On any given day, Janet Yellen is busy squinting at 19 essentially meaningless labor market graphs on her “dashboard” looking for evidence that ZIRP is working. Well, after 71 months of zero money market rates—-an unprecedented financial absurdity—-there are plenty of footprints dotting the financial landscape.
But they have nothing to do with sustainable jobs. Instead, ZIRP has fueled myriad financial bubbles and speculations owing to the desperate scramble for “yield” that it has elicited among traders and money managers. indeed, the financial system is literally booby-trapped with accidents waiting to happen owing to the vast mispricings and bloated valuations that have been generated by the Fed’s free money.
Nowhere is this more evident than in the subprime auto loan sector. That’s where Wall Street speculators have organized fly-by-night lenders who make predatory 20% interest rate loans at 115% of the vehicle’s value to consumers who are essentially one paycheck away from default.
This $120 billion subprime auto paper machine is now driving millions of transactions which are recorded as auto “sales”, but, in fact, are more in the nature of short-term “loaners” destined for the repo man. So here’s the thing: In an honest free market none of these born again pawnshops would even exist; nor would there be a market for paper backed by 115% LTV/75-month/20% rate loans to consumers who cannot afford them. Continue reading
Submitted by Bill Bonner – Chairman, Bonner & Partners
The Dow posted another record high yesterday.
Gold was flat.
We began buying gold in the late 1990s, when it was still cheap.
To illustrate just how cheap it was, for a brief moment in 1980 you could buy nearly all of the 30 Dow stocks for just 1 ounce. By 1999, the Dow had risen so high that you would have needed 43 ounces to perform the same trick.
At this point, you could scarcely go wrong buying gold and selling stocks. Stocks were expensive; gold was cheap.
We are too lazy to do real stock research. And we are too inattentive for trading or meticulous timing systems. We don’t aim to beat the market. “Live and let live” is one of our market mottos.
Here’s an easy way to do it – a refinement of our Simplified Trading System (STS) described in previous Diary entries.
You are either in stocks. Or you are in real money – gold. You buy stocks when they are cheap. You sell them when they are dear.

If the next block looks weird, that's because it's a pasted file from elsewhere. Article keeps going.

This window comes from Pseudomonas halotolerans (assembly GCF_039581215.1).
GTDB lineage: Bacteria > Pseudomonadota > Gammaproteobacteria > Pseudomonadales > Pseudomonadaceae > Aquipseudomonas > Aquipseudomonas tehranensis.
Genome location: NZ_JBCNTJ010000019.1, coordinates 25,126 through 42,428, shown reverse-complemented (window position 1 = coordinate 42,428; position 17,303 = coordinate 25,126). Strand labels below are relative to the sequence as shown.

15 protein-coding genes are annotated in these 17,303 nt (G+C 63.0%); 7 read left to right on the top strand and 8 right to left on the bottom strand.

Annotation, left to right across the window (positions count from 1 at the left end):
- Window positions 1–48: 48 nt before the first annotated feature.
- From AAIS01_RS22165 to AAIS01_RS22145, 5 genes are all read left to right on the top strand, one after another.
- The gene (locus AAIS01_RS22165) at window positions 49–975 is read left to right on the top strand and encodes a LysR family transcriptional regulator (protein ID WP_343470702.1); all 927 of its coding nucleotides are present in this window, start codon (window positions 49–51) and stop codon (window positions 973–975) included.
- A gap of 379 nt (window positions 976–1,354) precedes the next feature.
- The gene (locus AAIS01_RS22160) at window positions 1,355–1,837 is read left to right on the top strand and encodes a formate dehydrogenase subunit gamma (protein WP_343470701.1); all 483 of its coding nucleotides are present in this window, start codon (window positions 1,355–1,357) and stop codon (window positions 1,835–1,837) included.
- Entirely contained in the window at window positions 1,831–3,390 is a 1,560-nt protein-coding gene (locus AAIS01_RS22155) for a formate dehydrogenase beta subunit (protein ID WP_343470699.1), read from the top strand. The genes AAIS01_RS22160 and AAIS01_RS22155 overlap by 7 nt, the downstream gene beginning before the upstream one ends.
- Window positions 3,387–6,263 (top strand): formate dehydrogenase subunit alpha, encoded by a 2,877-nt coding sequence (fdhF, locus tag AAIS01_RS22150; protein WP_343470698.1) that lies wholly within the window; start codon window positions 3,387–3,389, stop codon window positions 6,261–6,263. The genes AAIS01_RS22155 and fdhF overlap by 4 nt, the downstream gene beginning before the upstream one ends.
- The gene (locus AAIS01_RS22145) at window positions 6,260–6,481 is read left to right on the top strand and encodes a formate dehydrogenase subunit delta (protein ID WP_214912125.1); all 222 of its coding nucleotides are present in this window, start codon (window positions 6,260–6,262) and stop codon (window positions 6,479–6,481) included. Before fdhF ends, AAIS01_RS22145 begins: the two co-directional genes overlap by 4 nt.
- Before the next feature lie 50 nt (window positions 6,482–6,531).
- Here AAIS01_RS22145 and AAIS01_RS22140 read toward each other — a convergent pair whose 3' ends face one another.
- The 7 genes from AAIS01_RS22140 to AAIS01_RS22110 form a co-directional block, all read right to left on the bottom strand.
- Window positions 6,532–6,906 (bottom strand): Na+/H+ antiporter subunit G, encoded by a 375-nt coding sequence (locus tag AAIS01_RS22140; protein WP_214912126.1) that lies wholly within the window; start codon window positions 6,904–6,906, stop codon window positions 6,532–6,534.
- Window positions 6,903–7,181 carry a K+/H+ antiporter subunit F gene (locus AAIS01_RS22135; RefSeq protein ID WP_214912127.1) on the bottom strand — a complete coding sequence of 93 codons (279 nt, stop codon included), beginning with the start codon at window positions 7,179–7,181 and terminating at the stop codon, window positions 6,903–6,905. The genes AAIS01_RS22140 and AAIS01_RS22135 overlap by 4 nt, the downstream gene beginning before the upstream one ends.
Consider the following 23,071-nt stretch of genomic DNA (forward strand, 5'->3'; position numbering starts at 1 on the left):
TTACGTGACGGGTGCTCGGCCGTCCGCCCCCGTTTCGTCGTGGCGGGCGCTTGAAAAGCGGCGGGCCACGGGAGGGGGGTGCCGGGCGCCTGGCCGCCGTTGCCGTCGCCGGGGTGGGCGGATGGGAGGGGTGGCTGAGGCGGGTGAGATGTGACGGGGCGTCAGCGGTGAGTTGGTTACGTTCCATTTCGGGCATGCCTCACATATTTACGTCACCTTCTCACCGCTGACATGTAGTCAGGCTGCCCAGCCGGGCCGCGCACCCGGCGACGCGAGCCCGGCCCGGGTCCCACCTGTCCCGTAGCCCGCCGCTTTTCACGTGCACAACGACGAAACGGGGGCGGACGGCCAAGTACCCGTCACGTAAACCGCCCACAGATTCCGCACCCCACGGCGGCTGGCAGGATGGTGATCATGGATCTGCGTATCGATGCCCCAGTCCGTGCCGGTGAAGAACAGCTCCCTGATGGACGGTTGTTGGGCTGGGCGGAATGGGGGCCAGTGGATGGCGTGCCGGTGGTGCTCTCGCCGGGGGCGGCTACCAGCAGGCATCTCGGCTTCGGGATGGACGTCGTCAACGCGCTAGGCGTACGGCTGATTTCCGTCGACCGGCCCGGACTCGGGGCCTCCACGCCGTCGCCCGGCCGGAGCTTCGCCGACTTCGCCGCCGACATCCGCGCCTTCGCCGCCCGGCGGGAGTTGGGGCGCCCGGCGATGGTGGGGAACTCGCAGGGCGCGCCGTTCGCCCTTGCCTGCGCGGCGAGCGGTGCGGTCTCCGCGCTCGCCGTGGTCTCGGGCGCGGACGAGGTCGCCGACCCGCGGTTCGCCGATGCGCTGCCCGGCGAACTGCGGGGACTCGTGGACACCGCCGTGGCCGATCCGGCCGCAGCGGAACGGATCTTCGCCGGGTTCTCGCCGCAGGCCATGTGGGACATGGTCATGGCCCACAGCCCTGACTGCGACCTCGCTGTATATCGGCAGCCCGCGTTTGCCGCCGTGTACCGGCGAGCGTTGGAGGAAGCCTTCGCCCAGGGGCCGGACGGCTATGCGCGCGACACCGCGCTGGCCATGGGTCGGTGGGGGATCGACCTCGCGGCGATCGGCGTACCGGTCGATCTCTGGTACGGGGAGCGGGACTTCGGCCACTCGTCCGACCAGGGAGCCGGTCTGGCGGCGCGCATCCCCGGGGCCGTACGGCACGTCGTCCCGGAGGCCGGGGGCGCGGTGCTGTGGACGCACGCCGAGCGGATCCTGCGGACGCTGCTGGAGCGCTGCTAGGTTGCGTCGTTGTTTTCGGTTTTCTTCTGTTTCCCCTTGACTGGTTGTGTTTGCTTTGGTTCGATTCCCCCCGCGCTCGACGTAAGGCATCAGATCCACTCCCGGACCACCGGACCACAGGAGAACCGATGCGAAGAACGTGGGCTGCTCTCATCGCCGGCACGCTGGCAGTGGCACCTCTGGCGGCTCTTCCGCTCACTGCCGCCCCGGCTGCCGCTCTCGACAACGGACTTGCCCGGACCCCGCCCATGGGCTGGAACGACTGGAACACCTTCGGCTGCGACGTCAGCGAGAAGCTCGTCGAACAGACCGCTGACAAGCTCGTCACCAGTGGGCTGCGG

And you use roundish numbers to make it easy. When the Dow components are selling for 5 ounces of gold or less, you buy the Dow. When they are worth more than 20 ounces, you sell. Continue reading
Submitted by Mark O’Byrne – Founding Partner of GoldCore
Concerns about deflation, recession and a return to the Eurozone debt crisis, may see the ECB follow Japan and print money to buy assets including shares, exchange traded funds and physical gold.
Counter intuitively, gold prices fell on the quite bullish news. In marked contrast to the sharp falls gold saw on the mere rumour of small Cyprus selling their miniscule gold reserves. Such odd trading leads to continuing concerns that the precious metals markets are still being manipulated.
Over the last couple of months, the ECB has launched several measures to revive the lacklustre euro zone economy. Mersch said the bank should let these steps take effect first before considering more action.
If more action was needed, the ECB’s hands wouldn’t be tied as it could theoretically purchase government bonds or other assets such as gold, shares, or exchange traded funds (ETFs).
But he said the bank was not determined to buy up assets come what may and should consider its actions carefully. He warned about the negative side effects were the central bank to start buying up government debt, urging political leaders instead to reform their economies to boost growth.
“Easing of monetary policy cannot work effectively when the European economy is structurally not in good shape,” Mersch said in a speech at an annual banking conference in Frankfurt. Continue reading